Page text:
Many churches have taken a stand against any kind of the celebrating Halloween because the darkness the day and night may promote. “Because Halloween can be traced to distinctly pagan sources, it is reasonable that many believers would find some aspects of its celebration disturbing”. According to Focus on the Family’s founder, Dr. James Dobson, “The traditional emphasis upon the occult, witches, devils, death and evil sends messages to our kids that godly parents can only regard with alarm. There is clearly no place in the Christian community for this “darker side” of Halloween. But the irony is that Halloween was the Church’s idea in the first place. The word is simply a shortened version of ‘All Hallows Eve’ – the day before All Hallows Day or All Saints Day. On this day, the Church celebrates Christ’s defeat of death and life beyond the grave for those who believe in him. Maybe it’s time we reclaimed Halloween. Wouldn’t it be amazing if the Church could turn Halloween into an opportunity for hope?

I agree with Dobson when he writes that there is a place for some harmless fun. “Kids love to dress up and pretend. If the Halloween experience is focused on fantasy rather than on the occult, there is no harm in it. Costumes for our children should represent fun characters, princesses and cartoon heroes. Going door-to-door asking for treats is a fun neighborhood pastime.  This side of Halloween can be thoroughly enjoyable for little ones.”

For years as a church pastor I would personally use Halloween as an outreach opportunity. Our family would light the outside of our home brightly, shining a large spotlight on the garage that says, “Trick or Treaters Welcome Here”. We then wait in anticipation , dressed in some funny attire, for kids to come by so we can give them candy, fuss over their costumes (especially if they are not dark, gruesome or violence promoting) and generally love on them.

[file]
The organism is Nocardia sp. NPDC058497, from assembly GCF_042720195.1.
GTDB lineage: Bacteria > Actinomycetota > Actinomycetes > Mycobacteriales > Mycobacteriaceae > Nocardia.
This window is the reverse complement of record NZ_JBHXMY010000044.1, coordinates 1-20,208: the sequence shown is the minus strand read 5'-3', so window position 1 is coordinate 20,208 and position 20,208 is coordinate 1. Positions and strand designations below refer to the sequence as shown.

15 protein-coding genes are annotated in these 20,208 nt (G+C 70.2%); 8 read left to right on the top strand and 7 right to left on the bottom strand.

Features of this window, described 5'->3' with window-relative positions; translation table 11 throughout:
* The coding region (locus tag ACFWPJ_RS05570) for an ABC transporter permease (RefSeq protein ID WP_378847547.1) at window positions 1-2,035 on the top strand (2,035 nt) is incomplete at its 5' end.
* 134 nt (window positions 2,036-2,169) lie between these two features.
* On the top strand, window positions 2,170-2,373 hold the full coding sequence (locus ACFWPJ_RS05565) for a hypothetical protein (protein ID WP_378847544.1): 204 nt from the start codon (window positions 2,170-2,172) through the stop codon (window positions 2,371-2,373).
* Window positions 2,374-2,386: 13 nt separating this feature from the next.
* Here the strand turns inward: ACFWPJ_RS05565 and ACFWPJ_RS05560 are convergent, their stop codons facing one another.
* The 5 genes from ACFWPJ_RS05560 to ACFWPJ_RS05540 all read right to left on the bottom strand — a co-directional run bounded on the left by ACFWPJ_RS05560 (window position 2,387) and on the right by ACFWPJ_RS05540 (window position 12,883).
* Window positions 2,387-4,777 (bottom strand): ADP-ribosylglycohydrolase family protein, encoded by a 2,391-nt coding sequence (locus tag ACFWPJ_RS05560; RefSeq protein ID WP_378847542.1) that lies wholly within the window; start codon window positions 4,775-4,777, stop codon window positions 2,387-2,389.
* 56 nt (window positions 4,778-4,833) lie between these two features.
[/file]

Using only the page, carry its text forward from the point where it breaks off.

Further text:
Instead of handing out one piece of candy to each costumed trick or treater, we would let the kids dig both hands into a wash tub filled with a variety of their favorite candy.  Like the crane amusement in an arcade, the kids would try to pick up as much candy as they can possibly scoop. You should see the wide eyes of the kids as they plunge their little hands into the tub and come up with more candy than they can eat in a week. I’ve heard that some, who have done this year after year, will strategize as to how they can corral even more candy than they did last year.

We orchestrate this ritual not to spoil their appetites, rot their teeth or promote greed, but to convey to them something about the overwhelming generousness and graciousness of our loving God and what he has done for us in Christ. I also give to each trick or treater a “Good News” message tract in their Halloween sacks, sharing with them the love of God in Jesus Christ.

At this time of year many churches promote an event called “Trunk or Treat” as an upbeat alternative to traditional neighborhood strolls in the dark. The children who are encouraged to dress up in non-scary costumes and participate in various scheduled activities and games. Some churches have costume contests, such as “most original,” “best hat,” “funniest,” etc. Funny prizes are awarded for each winner. The adults all park their cars in the parking lot of the church with their trunks open and accessible. At a designated time, all the children are “turned loose” to go say “Trunk or Treat” at each adult handing out goodies from their trunk!

Another popular event is a Family Fun Fall Festival. Consider hosting a hotdog feed or chili dinner. Decorations could include a fall “Harvest” theme with items such as hay bales, apples, mums, pumpkins, and decorative squash.Fun activities could be planned like carnival games, inflatables, bobbing for apples, wheel barrel races, hay-rack rides, singing around the campfire, and other “country” activities. Fall themed “goodie bags” for each child could be prepared ahead of time and passed out to participants.

Whatever you choose to do at church for Halloween, take this opportunity to reach out to your churches neighborhood with love as you lift up the light of the world in our ever-darkening culture.